A LARDING Lauren Bender, Theresa Columbus & Megan McShea
I’m not one to enable truancy, but sometimes it is indistinguishable from Mormon missionary work, especially when one is charged with the great responsibility of missionary work (in porn). “Handyman special,” he said with a twinkle in his eye and a twinkie in his pocket. I was so embarrassed that I called him, that I kept trying to make it sound like I’d been using a different sentence and it kept coming out “a dozen jelly donuts, a dozen jelly donuts” like so many small appreciative turds in one’s lap, in the car. He said there was more powdered sugar on me than on the whole tray of donuts. Attachment disorder. Let me consider that from the other room, bye. When at the last moment it is like, I decided I really like you, isn’t that like it’s in my bag? Not my colostomy bag, no. Which reminds me – have you seen my Netflix envelope? I’ve been so distracted by weather and migraines. Annexed across a highway where we all stopped every five hours or so. I didn’t mean to get so scandalized, but who could help it with the old man dropping his pants all the time? Girl’s gotta eat. And it wasn’t until we had a croissant at our disposal that I saw him, dismounting his Mormon bicycle. He traveled light and often and I’ll never forget. Sandy hair, green eyes, dopey space ship. He scandalized into clouds of particles, dust mites, architectural kinds of talking. These particles felt like self doubt mixed with more substantial matter, like clay. The placid ‘pfoomf’ of the furnace firing. Imagine the vases breaking in there. Like every attachment between every verb in every book. She overheard him talking about sleep disorder. It was a cross between formaldehyde and a feral cat. That was the feeling of being awake.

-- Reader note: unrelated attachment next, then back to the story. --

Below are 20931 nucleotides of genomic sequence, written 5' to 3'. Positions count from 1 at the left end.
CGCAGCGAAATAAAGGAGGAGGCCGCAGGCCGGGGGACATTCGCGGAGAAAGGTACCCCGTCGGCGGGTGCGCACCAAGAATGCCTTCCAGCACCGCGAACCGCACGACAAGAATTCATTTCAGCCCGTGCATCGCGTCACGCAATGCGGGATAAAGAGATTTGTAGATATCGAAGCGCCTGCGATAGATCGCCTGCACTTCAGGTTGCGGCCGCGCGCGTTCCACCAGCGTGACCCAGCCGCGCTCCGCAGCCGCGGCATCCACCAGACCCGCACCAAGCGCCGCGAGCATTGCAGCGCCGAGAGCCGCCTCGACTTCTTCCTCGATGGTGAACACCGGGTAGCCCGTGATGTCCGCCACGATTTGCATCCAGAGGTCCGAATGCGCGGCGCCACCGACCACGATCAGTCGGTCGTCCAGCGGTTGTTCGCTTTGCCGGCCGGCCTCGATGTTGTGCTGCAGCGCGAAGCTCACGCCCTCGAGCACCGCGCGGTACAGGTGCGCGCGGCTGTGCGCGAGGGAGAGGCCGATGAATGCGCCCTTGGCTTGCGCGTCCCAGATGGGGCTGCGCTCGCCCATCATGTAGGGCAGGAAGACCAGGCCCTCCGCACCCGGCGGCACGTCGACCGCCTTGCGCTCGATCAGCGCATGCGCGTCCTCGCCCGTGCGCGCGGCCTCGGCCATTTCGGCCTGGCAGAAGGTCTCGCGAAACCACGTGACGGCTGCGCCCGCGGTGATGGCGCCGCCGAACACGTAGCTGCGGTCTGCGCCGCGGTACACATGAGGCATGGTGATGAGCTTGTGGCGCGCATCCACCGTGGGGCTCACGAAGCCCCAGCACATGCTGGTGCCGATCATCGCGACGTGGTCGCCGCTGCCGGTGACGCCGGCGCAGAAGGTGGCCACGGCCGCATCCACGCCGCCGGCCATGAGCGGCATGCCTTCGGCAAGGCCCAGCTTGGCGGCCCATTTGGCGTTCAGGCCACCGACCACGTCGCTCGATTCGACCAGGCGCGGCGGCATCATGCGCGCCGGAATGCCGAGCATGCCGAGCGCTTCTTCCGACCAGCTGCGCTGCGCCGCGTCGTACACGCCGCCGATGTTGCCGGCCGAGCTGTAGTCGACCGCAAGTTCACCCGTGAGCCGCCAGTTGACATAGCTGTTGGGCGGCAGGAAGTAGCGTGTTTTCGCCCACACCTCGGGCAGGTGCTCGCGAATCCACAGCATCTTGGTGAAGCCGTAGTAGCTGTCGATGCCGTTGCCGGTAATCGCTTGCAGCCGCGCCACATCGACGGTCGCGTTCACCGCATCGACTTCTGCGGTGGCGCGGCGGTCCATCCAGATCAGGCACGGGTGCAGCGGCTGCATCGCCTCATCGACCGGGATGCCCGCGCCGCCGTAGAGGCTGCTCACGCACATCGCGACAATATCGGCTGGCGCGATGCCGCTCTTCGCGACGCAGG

The larding method: Each writer writes a first and last line on a piece of paper, and the pages are passed around, with each writer adding lines to all the pages, anywhere on the page, either reading existing lines or not, until the page is full of words. These were called Lardings at first by Blaster Al Ackerman, and later re-named juicings in deference to the vegetarians.